3- What’s the relationship like between Tony Sparano (now the offenisve coordinator of the Jets) and Mark Sanchez (the Jets QB placeholder that’s keeping the spot warm for Tebow)? A couple of times during the game it looked like Sparano was trying to tell Sanchez something and the Sanchize was completely ignoring him.

4- This play didn’t get much attention and when it did it was mentioned as a funny/strange moment, but what was up with the refs hat that blew onto the field during Dallas/Tampa Bay?

Wide Receiver Kevin Olgetree stepped on it and lost his footing. That probably cost him a touchdown, not that it really matters because Dallas won the game, but still it could have. Olgetree could have been seriously hurt, twisting his ankle or tearing something, when he stepped on that hat.

Any explanations for why that happened?

5- Why does any coach try to ice the kicker? The percentages don’t really work in the favor of the time out before the kick. The figure I heard was 70% vs 80% (70% being the normal kick percentage and 80% being after an icing).

Icing really the Dolphins, costing them the game.

It’s one of those plays that is more about the coach trying to save face then actual field impact.

And yes, sometimes it works, but most times it doesn’t (Belicheck and the Ravens game for example).

6- Bit of advice for the Texans Defensive Coordinator, Wade Phillips. Next year when teams come looking for you to be their head coach (which you already have been at Buffalo and Dallas), you should say no. The Texans D is awesome thanks to you. You’re a much better D-Coordinator than head coach.

7- The NFL is called the “not for long” league because there’s very little patience. General Managers and owners want the immediate turn-around (San Francisco) and don’t want to do it the proper way, with patience and rebuilding. So most coaches, QBs, wide receivers don’t get a chance to build and mature. If they don’t make an immediate impact they are considered a bust.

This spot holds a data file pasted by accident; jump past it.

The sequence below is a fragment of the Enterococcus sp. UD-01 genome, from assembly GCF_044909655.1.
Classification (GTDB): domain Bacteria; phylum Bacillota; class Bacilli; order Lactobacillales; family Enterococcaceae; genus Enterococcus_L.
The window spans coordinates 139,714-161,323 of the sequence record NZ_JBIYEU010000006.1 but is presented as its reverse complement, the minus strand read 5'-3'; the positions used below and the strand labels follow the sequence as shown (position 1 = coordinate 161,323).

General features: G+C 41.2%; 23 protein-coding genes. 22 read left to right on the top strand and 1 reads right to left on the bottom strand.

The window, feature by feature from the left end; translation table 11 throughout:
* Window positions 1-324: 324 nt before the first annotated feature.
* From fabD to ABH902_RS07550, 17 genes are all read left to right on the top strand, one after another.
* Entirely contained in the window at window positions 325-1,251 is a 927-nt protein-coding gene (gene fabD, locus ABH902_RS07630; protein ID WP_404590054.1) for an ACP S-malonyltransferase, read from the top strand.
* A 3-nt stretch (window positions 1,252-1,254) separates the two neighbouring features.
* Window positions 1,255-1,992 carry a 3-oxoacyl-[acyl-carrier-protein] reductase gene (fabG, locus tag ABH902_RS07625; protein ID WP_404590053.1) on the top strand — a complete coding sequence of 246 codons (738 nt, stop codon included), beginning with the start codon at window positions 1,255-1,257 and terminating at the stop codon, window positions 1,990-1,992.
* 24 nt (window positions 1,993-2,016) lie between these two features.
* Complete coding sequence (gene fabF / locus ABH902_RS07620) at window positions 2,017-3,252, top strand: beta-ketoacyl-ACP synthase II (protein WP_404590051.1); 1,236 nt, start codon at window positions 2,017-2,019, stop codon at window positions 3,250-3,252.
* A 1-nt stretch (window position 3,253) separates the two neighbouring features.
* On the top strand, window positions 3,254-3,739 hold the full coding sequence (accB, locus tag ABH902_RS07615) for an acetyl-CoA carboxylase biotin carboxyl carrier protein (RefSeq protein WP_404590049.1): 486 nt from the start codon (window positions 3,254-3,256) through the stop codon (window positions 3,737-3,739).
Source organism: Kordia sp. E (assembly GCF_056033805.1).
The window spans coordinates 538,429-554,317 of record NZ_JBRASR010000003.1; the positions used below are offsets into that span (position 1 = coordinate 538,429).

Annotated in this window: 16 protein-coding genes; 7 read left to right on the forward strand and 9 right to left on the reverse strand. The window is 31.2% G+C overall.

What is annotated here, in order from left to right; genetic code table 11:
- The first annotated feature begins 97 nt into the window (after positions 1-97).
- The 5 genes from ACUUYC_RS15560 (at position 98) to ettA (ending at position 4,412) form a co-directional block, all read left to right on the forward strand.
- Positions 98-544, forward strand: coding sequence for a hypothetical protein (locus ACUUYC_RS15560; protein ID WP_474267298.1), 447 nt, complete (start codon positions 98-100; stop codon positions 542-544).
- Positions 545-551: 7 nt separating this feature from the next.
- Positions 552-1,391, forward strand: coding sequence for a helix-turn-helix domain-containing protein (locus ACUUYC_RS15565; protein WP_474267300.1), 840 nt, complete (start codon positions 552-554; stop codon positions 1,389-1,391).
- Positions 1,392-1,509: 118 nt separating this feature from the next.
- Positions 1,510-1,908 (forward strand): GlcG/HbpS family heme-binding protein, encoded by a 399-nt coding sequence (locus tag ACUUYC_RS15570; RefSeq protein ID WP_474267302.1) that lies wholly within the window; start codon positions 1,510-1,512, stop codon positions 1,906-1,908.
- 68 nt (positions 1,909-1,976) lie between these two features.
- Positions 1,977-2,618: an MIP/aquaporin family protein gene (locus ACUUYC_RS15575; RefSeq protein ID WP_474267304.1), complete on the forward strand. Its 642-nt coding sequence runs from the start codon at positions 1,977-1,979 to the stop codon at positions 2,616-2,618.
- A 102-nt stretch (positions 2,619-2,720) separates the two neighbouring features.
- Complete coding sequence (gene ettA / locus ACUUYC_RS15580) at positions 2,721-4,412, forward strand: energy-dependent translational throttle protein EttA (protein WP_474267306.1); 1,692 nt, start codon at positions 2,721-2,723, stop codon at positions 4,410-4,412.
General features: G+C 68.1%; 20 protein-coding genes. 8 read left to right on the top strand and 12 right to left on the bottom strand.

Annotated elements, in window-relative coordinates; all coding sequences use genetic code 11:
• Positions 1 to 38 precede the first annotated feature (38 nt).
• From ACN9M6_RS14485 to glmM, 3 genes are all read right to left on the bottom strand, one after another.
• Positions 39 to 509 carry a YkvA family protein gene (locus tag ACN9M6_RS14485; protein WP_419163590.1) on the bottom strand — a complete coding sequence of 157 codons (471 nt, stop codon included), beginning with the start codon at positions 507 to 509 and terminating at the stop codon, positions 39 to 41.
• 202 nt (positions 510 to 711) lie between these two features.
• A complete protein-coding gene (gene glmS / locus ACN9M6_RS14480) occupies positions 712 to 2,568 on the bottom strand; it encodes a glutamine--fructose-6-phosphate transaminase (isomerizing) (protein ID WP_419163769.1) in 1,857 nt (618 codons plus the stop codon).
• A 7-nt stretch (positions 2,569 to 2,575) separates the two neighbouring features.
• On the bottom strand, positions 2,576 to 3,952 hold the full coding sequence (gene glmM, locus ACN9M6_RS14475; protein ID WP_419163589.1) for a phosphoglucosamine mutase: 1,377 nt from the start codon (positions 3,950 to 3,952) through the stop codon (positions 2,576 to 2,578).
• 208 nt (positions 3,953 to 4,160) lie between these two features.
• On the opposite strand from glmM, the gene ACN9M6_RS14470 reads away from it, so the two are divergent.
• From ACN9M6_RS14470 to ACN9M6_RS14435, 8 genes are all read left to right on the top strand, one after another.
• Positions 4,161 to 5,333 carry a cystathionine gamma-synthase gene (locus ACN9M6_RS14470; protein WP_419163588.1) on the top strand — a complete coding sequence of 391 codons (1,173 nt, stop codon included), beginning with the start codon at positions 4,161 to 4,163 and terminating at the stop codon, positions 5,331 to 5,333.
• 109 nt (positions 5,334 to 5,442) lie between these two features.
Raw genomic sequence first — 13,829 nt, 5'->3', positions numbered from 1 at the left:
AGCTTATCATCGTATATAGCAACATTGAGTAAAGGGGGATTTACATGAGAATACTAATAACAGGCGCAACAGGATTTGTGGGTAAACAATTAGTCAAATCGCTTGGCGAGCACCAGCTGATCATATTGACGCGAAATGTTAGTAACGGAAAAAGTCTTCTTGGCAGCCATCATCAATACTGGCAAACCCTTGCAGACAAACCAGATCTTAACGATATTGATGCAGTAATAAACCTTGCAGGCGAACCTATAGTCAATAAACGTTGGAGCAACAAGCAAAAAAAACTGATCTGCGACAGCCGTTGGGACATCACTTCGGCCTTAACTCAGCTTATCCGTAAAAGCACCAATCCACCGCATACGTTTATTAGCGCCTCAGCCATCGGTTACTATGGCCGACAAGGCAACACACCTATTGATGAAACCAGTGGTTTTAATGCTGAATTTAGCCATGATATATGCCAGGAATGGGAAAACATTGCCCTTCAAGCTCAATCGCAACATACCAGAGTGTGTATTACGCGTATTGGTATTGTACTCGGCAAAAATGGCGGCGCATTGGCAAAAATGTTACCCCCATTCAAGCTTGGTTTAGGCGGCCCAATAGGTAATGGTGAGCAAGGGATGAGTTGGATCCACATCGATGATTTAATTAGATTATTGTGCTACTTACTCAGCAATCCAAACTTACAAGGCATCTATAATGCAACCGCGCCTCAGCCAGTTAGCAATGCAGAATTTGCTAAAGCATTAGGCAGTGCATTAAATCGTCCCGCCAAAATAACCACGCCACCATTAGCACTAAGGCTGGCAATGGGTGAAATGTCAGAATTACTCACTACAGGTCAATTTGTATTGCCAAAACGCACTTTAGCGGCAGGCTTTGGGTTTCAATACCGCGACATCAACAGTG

There’s a lot of things that go into making a pro player: talent, ability and coaching. Alex Smith was a bust until Jim Harbaugh came to town. The Texans couldn’t make the playoffs with their high powered offense until they got an excellent defense.

The quick turnaround is rare. It takes time and patience. Something which Texans owner Bob McNair had a lot of, sticking with Gary Kubiak. Now it’s paying off. It’s something that Dan Synder, owner of the Washington Redskins, could learn a lot from.

8- Eric Decker, what was that? You’re a wide receiver, you’re supposed to take hard hits in the middle of a field. You slide and don’t even get the first down? You deserved those boos.

9- Time to check in with our three fantasy wide receivers.

Andrew Hawkins, Brandon Stokley and Kevin Olgetree all made big impacts in the first week of the season. I predicted the waiver wires would be going crazy for these guys and thought it would be interesting to see if they were worth picking up.

Hawkins has had the biggest impact through 3 weeks. This week he had 2 receptions for 66 yards, a touchdown and 2 rushing attempts for 16 yards. He got 13 fantasy points (ESPN scoring). I’m glad I got him on my team. So far he’s been 8, 11 and 13.

Olgetree caught 5 balls for 57 yards and should have had a touchdown except for interference from a ref’s hat. Olgetree netted 5 fantasy points. So far he’s been 23, 2 and 5.

Stokley caught 6 passes for 73 yards and a touchdown. That got Stokley his biggest points total of the season, 13. So far he’s at 2, 2 and 13.

What does it mean? Those that got Hawkins, like me, got lucky. Olgetree will be worth 4 or 5 points a week and might get lucky and get a higher total from him if Austin gets injured. Stokley isn’t really worth having. I think the 13 point week 3 is more of a fluke.

10- Starting either Wednesday night or Thursday afternoon, I’ll be adding a second weekly “The Long Bomb” column. The new one will be picking the winners of the coming week’s games, as well as why I think so. I will not be picking final scores. That seems so pointless to me as they are very rarely ever right. All that matters is who wins or loses.